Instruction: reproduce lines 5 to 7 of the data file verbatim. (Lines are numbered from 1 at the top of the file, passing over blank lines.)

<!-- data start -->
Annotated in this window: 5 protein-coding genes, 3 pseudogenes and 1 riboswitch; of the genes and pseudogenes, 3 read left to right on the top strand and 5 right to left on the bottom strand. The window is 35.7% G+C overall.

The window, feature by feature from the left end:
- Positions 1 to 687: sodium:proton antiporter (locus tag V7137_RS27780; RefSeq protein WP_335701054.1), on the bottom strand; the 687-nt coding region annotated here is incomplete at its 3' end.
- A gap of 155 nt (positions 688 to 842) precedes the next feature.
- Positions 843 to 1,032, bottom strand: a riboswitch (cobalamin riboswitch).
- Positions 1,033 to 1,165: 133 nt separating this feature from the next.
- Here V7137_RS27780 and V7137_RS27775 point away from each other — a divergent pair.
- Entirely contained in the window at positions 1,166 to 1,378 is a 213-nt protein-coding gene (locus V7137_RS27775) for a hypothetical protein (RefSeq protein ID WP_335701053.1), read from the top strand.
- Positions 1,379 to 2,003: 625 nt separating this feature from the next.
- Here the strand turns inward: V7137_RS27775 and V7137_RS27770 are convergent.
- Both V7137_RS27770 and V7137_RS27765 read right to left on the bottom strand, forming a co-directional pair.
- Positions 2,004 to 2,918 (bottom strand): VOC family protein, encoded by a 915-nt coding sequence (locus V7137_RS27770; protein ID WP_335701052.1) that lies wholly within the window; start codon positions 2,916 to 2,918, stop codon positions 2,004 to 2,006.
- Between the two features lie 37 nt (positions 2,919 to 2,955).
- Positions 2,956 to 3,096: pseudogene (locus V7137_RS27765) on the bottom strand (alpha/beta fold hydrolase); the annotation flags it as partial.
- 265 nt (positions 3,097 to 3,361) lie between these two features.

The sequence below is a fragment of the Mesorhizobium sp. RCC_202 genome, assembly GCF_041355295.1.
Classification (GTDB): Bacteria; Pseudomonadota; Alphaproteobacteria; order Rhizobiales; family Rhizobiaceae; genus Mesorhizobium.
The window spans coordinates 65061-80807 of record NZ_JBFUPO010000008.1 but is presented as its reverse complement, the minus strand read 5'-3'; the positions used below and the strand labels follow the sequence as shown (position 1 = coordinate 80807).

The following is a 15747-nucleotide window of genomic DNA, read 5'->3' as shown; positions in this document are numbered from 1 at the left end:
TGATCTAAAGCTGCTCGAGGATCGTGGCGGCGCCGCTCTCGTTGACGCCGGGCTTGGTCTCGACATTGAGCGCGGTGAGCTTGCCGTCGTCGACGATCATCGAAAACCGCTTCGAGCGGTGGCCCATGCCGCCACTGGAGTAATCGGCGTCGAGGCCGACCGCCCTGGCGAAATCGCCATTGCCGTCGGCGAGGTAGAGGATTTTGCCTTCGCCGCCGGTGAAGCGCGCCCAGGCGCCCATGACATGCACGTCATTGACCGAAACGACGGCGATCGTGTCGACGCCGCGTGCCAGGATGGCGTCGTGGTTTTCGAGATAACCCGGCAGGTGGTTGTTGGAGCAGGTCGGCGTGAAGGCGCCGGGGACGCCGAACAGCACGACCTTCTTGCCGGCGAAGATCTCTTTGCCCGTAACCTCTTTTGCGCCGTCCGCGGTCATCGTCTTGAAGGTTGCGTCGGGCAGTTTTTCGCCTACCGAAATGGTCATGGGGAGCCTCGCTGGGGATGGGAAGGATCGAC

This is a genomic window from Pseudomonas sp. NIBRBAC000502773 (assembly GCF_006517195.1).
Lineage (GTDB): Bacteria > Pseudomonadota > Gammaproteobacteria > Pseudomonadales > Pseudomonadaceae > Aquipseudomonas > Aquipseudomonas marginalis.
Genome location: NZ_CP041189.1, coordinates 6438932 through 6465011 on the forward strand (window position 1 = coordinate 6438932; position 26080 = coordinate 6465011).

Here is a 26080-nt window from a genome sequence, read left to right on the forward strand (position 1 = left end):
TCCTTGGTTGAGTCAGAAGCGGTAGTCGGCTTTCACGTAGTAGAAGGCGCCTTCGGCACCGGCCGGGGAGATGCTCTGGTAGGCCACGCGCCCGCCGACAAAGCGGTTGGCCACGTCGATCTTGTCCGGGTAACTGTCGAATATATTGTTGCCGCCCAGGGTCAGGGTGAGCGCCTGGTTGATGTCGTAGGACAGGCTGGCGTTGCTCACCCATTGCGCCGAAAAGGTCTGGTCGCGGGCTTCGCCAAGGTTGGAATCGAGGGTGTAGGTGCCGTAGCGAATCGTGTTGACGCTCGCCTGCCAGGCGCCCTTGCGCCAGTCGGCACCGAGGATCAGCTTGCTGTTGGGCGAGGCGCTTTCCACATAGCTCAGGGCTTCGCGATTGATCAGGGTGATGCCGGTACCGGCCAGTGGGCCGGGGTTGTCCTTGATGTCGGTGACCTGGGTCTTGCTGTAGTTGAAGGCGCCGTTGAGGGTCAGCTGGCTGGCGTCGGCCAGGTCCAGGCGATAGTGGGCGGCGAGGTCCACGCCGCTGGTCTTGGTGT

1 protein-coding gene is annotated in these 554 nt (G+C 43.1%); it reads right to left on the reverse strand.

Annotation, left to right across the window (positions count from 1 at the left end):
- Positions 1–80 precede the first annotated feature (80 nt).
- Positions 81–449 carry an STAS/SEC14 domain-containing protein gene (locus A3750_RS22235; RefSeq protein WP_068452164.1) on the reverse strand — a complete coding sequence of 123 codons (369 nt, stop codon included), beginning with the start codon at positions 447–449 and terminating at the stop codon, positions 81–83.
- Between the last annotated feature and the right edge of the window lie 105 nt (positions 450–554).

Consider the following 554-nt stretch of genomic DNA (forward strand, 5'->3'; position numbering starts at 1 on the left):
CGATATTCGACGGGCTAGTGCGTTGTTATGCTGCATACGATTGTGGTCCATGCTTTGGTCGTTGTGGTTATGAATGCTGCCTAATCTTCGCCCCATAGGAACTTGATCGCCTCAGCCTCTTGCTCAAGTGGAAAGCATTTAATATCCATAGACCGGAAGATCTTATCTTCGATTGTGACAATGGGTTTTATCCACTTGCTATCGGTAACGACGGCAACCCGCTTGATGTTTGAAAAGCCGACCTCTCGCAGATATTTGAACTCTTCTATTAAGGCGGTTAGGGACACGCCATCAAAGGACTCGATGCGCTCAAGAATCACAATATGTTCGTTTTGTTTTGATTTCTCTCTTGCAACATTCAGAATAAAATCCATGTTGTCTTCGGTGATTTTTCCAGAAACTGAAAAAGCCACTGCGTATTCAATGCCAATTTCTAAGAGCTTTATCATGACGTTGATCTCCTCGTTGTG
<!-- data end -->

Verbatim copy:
- Positions 843 to 1,032, bottom strand: a riboswitch (cobalamin riboswitch).
- Positions 1,033 to 1,165: 133 nt separating this feature from the next.
- Here V7137_RS27780 and V7137_RS27775 point away from each other — a divergent pair.